Although the probability of the target areas will be suppressed through the formula in (5), but the probability value for the background area will be suppressed more significantly. In this way, we could achieve a good tradeoff among the highlighting for target area and the control for the background area, so that ultimately enable the goal to be more prominent. Next, the obtained probability value by (5) is conducted in the normalization process, and then the inverse projection probability gray value is calculated as follows:

$$ {p_{i,j}}=\left\lfloor \frac{p^{k}_{i,j}}{p^{k}_{\text{max}}}{\times255}\right\rfloor $$

(6)

Among them, \(p^{k}_{\text {max}}\) denotes the maximum probability value in the tracking window after *k*-time correlation calculations, that is \(p^{k}_{\text {max}}= \text {max}\left \lbrace p^{k}_{i,j}\right \rbrace \). The accuracy of the target recognition will be considerably fruitful owing to utilizing the inverse projection probability graph after correlation calculation to identify and locate the target.

### Algorithm description

Specifically, the algorithm for target recognition and tracking is described as follows in detail:

**Step 1.** Select the tracked target and employ the foregoing Eq. (1) to establish the chromaticity histogram model for the tracked target.

**q**={*q*_{u}},*u*=1,2,…,*m*

**Step 2.** Calculating the inverse projection probability value by Eq. (2).

**Step 3.** Searching the k-time correlation probability value through Eq. (5).

**Step 4.** Building the inverse projection probability graph by using Eq. (6).

**Step 5.** Computing the zero and first-order moment for the search window based on the gray value of the inverse probability-based projection graph:

$$ {M_{00}} =\sum\limits_{x}^{} {\sum\limits_{y}^{} {p_{x,y}}} $$

(7)

$$ {M_{10}} =\sum\limits_{x}^{} {\sum\limits_{y}^{}x{p_{x,y}}} $$

(8)

$$ {M_{01}} =\sum\limits_{x}^{} {\sum\limits_{y}^{}y{p_{x,y}}} $$

(9)

**Step 6.** Figuring up the centroid position (*x*_{c},*y*_{c}) of the search window by using the zero and first-order moments obtained in step 5:

$$ {x_{c}} = \frac{M_{10}}{M_{00}} $$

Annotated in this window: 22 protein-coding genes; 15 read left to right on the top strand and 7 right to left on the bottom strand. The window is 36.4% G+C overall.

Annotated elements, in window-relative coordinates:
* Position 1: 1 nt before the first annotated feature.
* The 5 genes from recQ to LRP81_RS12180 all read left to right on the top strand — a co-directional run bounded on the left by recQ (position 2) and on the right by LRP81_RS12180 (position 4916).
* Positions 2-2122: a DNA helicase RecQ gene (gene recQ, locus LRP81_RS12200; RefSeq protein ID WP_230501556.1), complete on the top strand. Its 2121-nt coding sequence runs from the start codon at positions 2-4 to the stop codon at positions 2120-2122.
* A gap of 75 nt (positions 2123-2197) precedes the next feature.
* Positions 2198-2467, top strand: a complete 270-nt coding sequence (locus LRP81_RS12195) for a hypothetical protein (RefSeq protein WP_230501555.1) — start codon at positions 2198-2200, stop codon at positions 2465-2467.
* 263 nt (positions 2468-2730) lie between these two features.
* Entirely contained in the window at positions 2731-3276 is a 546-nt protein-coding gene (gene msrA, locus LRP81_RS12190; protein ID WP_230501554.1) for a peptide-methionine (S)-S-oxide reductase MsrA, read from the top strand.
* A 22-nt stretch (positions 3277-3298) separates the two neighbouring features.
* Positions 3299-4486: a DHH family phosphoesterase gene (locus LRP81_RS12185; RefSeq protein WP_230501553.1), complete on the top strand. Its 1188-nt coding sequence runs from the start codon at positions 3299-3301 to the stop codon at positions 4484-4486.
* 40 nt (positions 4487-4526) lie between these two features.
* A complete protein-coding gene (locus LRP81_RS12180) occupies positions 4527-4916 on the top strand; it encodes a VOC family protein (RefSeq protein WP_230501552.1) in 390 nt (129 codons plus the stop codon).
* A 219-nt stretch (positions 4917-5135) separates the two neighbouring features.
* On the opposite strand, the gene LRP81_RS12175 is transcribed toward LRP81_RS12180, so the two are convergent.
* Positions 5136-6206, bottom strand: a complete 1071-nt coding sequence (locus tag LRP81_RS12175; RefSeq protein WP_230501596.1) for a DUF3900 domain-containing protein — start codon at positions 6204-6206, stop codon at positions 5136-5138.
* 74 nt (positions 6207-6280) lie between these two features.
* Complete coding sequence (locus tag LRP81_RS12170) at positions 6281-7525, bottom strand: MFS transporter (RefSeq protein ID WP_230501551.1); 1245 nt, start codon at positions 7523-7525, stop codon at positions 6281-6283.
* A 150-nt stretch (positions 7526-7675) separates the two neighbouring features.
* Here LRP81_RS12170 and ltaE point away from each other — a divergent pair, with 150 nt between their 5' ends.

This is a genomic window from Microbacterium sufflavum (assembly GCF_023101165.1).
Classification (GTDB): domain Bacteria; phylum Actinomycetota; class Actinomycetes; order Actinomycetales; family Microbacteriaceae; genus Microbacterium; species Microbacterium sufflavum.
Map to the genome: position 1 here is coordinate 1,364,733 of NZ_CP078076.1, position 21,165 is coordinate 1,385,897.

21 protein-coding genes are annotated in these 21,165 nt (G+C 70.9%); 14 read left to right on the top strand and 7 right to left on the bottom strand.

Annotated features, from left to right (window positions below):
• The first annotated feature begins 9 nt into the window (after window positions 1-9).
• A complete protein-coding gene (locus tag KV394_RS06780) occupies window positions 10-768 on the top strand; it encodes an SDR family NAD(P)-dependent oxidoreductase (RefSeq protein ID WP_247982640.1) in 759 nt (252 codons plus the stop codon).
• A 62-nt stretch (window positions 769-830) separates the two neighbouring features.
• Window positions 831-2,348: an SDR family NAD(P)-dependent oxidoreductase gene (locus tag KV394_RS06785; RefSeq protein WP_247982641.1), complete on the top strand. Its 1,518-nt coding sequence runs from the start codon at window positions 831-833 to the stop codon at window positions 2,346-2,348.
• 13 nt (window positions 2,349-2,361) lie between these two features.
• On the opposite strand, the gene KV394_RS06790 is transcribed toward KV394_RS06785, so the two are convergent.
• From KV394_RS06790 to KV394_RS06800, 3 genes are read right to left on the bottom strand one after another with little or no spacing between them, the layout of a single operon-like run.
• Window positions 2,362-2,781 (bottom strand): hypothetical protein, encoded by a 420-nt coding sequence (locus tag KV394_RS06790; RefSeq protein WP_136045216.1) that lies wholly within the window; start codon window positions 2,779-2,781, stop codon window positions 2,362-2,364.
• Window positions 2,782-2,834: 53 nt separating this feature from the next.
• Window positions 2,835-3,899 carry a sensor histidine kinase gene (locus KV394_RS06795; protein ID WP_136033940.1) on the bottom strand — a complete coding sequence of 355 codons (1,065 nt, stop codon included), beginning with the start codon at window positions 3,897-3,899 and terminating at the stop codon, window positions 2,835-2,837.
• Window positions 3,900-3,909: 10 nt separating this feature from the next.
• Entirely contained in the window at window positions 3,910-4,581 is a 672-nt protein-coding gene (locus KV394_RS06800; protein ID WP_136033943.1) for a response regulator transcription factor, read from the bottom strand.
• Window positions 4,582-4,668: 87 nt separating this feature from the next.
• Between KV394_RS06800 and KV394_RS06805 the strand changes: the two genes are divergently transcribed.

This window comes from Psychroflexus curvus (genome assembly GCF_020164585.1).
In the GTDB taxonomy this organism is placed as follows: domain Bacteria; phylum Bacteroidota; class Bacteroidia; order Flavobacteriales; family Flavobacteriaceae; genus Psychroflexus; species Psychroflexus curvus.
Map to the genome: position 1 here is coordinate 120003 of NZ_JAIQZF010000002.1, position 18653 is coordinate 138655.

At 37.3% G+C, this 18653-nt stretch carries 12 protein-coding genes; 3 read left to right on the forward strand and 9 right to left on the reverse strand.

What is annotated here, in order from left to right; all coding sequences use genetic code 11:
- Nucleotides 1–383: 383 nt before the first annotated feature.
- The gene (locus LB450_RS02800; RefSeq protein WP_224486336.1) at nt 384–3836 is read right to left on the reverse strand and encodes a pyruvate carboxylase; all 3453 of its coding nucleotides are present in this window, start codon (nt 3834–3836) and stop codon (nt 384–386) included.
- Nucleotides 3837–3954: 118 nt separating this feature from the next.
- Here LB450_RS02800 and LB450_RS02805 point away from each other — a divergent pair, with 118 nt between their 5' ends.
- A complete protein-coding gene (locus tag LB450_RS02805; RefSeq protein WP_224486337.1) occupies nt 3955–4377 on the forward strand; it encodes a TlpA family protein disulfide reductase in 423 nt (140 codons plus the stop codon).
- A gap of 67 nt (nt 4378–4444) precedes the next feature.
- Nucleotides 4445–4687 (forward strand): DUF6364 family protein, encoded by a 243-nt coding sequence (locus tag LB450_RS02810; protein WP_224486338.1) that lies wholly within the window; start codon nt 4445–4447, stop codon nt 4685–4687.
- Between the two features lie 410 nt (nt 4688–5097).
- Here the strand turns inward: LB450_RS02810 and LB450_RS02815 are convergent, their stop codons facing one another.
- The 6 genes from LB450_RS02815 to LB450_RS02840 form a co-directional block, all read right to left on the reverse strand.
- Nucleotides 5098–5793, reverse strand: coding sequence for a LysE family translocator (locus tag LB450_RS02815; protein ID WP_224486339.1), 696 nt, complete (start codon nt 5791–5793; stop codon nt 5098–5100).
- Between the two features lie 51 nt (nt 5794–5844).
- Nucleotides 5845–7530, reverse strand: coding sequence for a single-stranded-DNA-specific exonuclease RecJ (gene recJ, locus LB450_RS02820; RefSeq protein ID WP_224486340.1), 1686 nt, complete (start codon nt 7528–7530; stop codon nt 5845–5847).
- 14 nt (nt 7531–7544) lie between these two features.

(10)

$$ {y_{c}} = \frac{M_{01}}{M_{00}} $$

(11)

**Step 7.** Adaptively adjust the side length of the search window:

$$ s =2 \sqrt {\frac{M_{00}}{256}} $$

(12)

The center of the search window is drifted to the centroid of the search window. Then, comparing the drift distance with the set threshold, and if the drift distance is greater than the set threshold, we need to repeat steps 5–7 and continue the next step 8 until the drift distance is less than the set threshold.

**Step 8.** Calculating the second-order moment of the search window based on the correlation probability value:

$$ {M_{11}} =\sum\limits_{x}^{} {\sum\limits_{y}^{}xy {p_{x,y}}} $$

(13)

$$ {M_{20}} =\sum\limits_{x}^{} {\sum\limits_{y}^{}x^{2} {p_{x,y}}} $$

(14)

$$ {M_{02}} =\sum\limits_{x}^{} {\sum\limits_{y}^{}y^{2} {p_{x,y}}} $$

(15)

According to the second moment obtained above, the following three parameters are calculated:

$$ a=\frac{M_{20}}{M_{00}}-x^{2}_{c} $$

(16)

$$ b=2\left(\frac{M_{11}}{M_{00}}-{x_{c}}{y_{c}}\right) $$

(17)

$$ c=\frac{M_{02}}{M_{00}}-y^{2}_{c} $$

(18)

Accordingly, on the basis of the obtained parameters, the size and direction of the target area are adaptively updated. Concretely, the length, width, and direction of the target area is updated as in (19), (20), and (21), respectively:

$$ L=\sqrt{\frac{(a+c)+\sqrt{b^{2}+(a-c)^{2}}}{2}} $$

(19)

The width of the target area is updated as:

$$ W=\sqrt{\frac{(a+c)-\sqrt{b^{2}+(a-c)^{2} }}{2}} $$

(20)

The direction of the target area is updated to:

$$ \theta=\frac{1}{2}\operatorname{\arctan\left({\frac{b}{a-c}}\right)} $$

(21)

Until here, the recognition and tracking of this frame are smoothly completed.

**Step 9.** Return to step 1, focus on the next frame, re-identify, locate, and track the target of the next frame by employing steps 1–8.

Through the above series of steps of our proposed *C**a**m**T**r**a**c**o**r*_{−PG}, a model pig could be more effective in tracking and recognizing with better precision in a scalable manner. In the process of described tracking above, the target is recognized and tracked well by means of multi-correlation probability grayscales. Formally, our proposal is specified by the following pseudocode. The performance of our proposal is specified by the following Section 3.